When Your Child’s Teeth Start to Look Dark

Little child brushing his teeth

Has your child started to grow adult teeth? Once the tooth fairy visits them a few more times, you might notice their smile losing some luster.

Temporary teeth have enamel that’s thinner and whiter than the top layer of permanent teeth. Accordingly, when there is a mix of baby and adult teeth in a child’s mouth, there is a contrast between two shades of white. The color difference then becomes more noticeable and adult teeth look somewhat dull.

Stained teeth can indicate poor dental hygiene and diet, sometimes even disease. There are many potential reasons for your child’s dull-colored teeth, opines a top dentist from Glenlake Dental Care in Wilmette, IL.

Stained erupted teeth

Certain foods and drinks can also stain your child’s emerging teeth. Common causes include dark juices, sodas, and popsicles. Injury to a tooth, tooth decay or cavities can also be causes.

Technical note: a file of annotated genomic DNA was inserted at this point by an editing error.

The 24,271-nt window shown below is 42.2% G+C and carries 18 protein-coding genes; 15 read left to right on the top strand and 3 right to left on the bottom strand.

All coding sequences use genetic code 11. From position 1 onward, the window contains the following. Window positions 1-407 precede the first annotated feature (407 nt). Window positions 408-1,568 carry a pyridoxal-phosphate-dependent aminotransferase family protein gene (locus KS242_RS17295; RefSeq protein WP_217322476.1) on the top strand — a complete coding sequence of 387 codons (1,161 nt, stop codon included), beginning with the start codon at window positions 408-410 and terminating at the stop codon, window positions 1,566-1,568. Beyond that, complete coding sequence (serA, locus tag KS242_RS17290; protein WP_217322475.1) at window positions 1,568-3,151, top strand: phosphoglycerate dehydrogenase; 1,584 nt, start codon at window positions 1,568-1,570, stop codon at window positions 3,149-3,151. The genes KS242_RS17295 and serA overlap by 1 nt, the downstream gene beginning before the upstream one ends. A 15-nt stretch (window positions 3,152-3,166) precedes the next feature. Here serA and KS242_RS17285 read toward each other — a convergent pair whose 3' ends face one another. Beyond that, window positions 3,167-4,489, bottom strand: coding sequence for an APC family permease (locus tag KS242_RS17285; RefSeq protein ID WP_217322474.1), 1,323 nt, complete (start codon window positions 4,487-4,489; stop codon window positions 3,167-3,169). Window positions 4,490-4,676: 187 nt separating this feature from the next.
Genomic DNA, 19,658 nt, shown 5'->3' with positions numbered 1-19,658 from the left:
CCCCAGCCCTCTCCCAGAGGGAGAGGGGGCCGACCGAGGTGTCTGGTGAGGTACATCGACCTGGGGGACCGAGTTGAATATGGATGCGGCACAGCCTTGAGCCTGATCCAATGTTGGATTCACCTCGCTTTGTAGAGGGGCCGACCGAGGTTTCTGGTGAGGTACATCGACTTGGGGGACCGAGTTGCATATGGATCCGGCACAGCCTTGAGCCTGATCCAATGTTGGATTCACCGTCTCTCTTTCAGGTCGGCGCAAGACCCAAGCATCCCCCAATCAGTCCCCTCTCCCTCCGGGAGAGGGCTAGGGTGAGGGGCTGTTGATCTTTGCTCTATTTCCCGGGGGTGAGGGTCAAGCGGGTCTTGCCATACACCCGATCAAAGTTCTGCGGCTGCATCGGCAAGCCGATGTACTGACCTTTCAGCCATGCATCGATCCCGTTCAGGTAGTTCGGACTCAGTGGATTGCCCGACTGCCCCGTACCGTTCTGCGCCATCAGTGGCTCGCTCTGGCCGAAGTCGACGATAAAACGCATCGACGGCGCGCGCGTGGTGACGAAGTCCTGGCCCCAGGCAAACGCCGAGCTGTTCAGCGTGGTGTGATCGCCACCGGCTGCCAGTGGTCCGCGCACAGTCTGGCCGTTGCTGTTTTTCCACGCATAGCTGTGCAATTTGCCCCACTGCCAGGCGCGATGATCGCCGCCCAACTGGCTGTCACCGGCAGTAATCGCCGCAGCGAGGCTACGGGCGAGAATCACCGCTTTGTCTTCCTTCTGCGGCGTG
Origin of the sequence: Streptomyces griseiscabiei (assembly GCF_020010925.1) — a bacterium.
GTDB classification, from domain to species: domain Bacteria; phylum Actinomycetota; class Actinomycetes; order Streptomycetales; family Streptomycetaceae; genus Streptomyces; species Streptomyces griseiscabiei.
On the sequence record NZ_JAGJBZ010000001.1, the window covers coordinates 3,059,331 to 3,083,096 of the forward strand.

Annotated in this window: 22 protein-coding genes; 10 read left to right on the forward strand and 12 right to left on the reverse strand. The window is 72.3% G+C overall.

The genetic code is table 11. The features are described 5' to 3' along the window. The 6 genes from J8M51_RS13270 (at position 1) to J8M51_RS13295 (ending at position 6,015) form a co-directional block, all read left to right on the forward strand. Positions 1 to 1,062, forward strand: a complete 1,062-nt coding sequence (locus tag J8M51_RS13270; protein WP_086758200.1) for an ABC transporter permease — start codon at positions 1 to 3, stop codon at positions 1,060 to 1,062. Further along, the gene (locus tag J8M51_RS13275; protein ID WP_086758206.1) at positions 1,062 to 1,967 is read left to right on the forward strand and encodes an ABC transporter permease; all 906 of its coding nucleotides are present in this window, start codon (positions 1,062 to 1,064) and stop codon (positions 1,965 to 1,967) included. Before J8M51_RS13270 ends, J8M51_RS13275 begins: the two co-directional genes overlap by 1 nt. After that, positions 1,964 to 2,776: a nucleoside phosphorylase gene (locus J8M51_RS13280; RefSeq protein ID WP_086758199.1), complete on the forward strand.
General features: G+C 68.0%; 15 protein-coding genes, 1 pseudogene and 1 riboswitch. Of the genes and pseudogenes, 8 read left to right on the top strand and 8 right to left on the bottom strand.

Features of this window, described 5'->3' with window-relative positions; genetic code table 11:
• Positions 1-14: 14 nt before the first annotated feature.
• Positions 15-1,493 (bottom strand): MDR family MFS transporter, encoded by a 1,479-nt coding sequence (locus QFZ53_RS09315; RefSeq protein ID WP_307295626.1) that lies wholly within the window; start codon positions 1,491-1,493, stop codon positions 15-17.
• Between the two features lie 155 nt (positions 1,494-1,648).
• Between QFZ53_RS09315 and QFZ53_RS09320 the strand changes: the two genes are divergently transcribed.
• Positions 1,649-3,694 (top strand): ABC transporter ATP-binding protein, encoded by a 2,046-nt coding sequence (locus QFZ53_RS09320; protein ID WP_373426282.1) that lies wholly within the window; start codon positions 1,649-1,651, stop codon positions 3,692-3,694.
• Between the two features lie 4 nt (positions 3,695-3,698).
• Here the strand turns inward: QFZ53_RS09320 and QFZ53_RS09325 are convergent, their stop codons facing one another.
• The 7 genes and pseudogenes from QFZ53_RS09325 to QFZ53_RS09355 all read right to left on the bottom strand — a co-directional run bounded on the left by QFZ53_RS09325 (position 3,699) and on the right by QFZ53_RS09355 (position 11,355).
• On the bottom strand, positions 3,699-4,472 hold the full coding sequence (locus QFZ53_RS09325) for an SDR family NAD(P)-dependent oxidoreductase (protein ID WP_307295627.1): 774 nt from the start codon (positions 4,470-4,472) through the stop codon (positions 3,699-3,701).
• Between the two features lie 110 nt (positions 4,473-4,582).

What to do

Should you bleach a child’s dull-colored teeth? More often than not, good oral hygiene, right dental products and avoiding beverages and foods that can stain teeth are enough to retain a brighter smile. If you still want to bleach, consider the child’s age and consult a dentist.

The child’s age

Usually, dentists advise parents to postpone decisions about whitening until after ages 12–14. By then, all the child’s temporary teeth are gone.

If you don’t wait until the kid has all her adult teeth, when their new permanent teeth come in, they might not match the whitened teeth. Furthermore, some bleaching products could also hurt little mouths.

If your kid’s teeth appear dull or stained, you might be tempted to reach for over-the-counter whitening products. Before you do that, though, understand the reasons your child’s smile might have yellowed or blackened in the first place. Consult a dentist before bleaching.